When Grayson auditions for the female lead in a school play and gets the role it appears to be a dream come true at first glance. It isn’t long before reality comes crashing in. That reality is very well dealt with in the book. It’s not all pain and soul searching. Grayson’s life is far from easy but it isn’t unbearably heard all the time either. It would have been easy to turn this story into a tear jerking drama; easy but lazy and unsatisfactory for the reader. The way the story is told I got a wonderful appreciation of the shifts taking place in Grayson as they balance between the joy of being allowed to portray a girl and the fear of making themselves the focus of ridicule and bullying.

“Everything keeps flip-flopping back and forth, from bad to good, over and over again. Sometimes everything is light. Other times, everything is dark.”

It would have been very easy to dislike, if not hate Aunt Sally but a lot of her reasons for wanting to stop Grayson from taking the female lead in the play have to do with her worrying about them (and his cousins) getting bullied in school. Having said that, it got a bit harder to feel sympathy for her once she reflected on how Grayson’s choice would reflect on her parenting skills. Still, all those fears on Sally’s part are undoubtedly worries every parent of a transgender child would have. What did bother me though was the fact that especially the adults in this book were a bit one dimensional; either understanding and supportive or the opposite. While that may work very well for the age group this book is aimed at (and I’m not even sure about that, it’s easy to underestimate kids), it left me rolling my eyes once or twice.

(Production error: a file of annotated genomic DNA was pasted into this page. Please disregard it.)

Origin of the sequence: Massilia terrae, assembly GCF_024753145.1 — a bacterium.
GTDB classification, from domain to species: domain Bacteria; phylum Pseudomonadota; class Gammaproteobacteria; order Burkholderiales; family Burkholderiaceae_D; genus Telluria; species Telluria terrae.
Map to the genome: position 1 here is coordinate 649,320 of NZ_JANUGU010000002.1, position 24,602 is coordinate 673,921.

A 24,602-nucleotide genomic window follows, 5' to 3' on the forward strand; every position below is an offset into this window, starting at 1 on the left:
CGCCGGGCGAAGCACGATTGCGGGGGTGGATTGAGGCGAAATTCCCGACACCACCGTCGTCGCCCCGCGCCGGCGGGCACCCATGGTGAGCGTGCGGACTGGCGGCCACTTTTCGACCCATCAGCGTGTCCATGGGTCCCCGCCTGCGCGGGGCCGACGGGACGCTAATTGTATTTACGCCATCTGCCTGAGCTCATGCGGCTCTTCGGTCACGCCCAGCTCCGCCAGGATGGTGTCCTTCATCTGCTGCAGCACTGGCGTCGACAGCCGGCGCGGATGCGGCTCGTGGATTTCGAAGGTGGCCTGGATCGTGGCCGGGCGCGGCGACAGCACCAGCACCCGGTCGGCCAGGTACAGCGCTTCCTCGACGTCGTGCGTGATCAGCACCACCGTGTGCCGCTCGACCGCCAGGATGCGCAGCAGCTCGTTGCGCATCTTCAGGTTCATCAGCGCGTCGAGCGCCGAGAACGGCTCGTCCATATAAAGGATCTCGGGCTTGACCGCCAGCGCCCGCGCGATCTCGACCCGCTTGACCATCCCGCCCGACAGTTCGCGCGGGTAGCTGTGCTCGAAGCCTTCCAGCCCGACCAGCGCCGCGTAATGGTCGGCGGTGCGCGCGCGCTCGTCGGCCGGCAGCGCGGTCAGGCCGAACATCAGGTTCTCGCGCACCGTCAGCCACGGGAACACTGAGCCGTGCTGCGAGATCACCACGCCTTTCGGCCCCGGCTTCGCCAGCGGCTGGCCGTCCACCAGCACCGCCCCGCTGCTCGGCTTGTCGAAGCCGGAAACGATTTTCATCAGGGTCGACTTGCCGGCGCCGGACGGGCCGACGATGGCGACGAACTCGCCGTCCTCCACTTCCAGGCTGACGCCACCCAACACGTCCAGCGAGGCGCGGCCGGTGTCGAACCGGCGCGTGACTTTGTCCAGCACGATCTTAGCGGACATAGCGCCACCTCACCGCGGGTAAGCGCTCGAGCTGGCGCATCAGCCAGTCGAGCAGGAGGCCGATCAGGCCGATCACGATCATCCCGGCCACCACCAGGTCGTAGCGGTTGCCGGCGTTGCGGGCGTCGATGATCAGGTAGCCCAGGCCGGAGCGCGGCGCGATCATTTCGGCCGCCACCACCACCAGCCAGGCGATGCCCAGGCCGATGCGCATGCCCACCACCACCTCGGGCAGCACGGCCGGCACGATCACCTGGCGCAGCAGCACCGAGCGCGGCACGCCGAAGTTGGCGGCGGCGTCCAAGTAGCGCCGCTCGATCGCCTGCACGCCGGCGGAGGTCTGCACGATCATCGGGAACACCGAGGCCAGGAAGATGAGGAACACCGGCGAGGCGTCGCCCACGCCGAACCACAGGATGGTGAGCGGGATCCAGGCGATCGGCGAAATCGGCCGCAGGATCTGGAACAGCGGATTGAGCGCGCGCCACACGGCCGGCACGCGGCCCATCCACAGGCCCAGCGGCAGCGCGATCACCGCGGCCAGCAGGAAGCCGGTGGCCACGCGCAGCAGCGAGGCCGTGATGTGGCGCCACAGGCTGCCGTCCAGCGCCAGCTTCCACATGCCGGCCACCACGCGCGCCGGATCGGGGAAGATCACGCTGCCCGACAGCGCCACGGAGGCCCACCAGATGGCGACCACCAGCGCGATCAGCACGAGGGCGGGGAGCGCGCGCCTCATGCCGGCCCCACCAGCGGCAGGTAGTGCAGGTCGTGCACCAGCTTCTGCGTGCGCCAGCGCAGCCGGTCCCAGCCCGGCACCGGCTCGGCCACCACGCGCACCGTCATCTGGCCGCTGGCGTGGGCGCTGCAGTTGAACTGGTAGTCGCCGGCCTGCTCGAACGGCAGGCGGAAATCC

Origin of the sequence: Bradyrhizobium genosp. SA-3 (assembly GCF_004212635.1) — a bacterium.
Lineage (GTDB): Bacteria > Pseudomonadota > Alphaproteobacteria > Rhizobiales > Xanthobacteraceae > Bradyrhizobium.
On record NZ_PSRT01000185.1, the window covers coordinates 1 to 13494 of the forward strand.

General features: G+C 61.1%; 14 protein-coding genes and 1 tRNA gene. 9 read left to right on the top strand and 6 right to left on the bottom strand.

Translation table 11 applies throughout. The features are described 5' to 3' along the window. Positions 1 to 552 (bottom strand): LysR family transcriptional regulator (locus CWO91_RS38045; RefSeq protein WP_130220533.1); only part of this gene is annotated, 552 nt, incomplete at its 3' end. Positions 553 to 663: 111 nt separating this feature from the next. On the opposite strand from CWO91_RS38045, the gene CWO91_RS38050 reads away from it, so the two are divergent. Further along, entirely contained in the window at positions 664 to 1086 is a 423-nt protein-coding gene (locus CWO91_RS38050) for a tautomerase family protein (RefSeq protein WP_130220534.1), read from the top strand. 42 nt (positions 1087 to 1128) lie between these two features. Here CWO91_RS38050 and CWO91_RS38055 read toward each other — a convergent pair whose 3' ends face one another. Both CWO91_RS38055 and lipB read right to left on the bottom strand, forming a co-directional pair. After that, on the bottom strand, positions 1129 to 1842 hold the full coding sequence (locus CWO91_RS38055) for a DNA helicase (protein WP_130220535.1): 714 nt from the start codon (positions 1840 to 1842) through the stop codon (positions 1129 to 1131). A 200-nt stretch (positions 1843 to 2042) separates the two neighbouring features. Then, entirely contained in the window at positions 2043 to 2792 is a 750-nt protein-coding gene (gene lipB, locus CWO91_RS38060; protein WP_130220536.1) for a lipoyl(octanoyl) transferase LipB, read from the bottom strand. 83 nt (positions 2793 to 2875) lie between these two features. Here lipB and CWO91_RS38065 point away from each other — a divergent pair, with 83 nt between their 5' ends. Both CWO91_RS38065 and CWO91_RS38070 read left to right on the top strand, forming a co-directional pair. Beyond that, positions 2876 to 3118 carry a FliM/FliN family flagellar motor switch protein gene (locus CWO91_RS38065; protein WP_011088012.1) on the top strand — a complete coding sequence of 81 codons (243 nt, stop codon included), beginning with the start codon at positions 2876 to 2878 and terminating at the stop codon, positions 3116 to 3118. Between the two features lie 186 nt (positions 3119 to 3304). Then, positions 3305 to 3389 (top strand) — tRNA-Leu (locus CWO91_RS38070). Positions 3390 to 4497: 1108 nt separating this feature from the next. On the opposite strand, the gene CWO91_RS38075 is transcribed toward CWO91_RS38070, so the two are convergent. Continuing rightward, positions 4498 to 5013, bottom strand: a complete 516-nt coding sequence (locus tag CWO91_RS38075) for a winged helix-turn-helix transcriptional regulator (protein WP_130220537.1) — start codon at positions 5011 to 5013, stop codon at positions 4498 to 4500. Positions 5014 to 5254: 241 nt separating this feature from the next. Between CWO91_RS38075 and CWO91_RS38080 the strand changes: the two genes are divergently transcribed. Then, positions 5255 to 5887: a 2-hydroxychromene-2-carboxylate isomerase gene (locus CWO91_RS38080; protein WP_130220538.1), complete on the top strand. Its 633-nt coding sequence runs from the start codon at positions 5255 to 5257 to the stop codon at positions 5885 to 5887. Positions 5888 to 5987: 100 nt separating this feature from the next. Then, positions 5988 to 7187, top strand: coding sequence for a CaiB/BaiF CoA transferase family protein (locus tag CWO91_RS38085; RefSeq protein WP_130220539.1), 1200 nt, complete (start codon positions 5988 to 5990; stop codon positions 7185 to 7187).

I really appreciated that this book ended on a positive but not miraculous note. Grayson has come a long way but the author doesn’t suggest and the reader doesn’t walk away with, the illusion that all Grayson’s problems have been solved. This is the (very difficult) start of a complicated journey. Grayson has taken the first steps and, we are led to believe, found the inner strength to be true to their real identity. Nothing else is promised.

It was hard to read this book without comparing it to ‘Wonder’ by R.J. Palacio and I don’t mean that in a bad or derogatory wayl. Like ‘Wonder’ this book deals with a youngster who doesn’t quite fit in because they don’t conform to the norm. In both books the main character has to face their otherness in relation to the rest of the world and both characters manage to come out on the other side maybe not so much victorious but definitely intact and empowered.